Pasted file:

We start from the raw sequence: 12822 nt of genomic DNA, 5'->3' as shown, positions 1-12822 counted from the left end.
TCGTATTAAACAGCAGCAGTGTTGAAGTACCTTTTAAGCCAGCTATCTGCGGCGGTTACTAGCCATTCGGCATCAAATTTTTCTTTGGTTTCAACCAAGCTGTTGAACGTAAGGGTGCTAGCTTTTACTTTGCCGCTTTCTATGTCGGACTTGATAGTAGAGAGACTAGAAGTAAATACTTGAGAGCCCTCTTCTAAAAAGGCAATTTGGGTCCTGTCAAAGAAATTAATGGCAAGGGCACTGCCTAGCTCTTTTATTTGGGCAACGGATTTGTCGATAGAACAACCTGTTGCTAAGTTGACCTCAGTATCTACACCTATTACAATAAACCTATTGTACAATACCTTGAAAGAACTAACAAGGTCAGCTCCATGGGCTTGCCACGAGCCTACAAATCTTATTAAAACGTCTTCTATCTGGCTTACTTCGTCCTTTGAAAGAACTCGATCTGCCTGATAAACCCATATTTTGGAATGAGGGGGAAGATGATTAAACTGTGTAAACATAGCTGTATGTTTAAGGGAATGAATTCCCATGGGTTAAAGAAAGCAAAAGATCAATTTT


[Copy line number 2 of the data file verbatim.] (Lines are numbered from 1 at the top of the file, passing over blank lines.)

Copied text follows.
TCGTATTAAACAGCAGCAGTGTTGAAGTACCTTTTAAGCCAGCTATCTGCGGCGGTTACTAGCCATTCGGCATCAAATTTTTCTTTGGTTTCAACCAAGCTGTTGAACGTAAGGGTGCTAGCTTTTACTTTGCCGCTTTCTATGTCGGACTTGATAGTAGAGAGACTAGAAGTAAATACTTGAGAGCCCTCTTCTAAAAAGGCAATTTGGGTCCTGTCAAAGAAATTAATGGCAAGGGCACTGCCTAGCTCTTTTATTTGGGCAACGGATTTGTCGATAGAACAACCTGTTGCTAAGTTGACCTCAGTATCTACACCTATTACAATAAACCTATTGTACAATACCTTGAAAGAACTAACAAGGTCAGCTCCATGGGCTTGCCACGAGCCTACAAATCTTATTAAAACGTCTTCTATCTGGCTTACTTCGTCCTTTGAAAGAACTCGATCTGCCTGATAAACCCATATTTTGGAATGAGGGGGAAGATGATTAAACTGTGTAAACATAGCTGTATGTTTAAGGGAATGAATTCCCATGGGTTAAAGAAAGCAAAAGATCAATTTT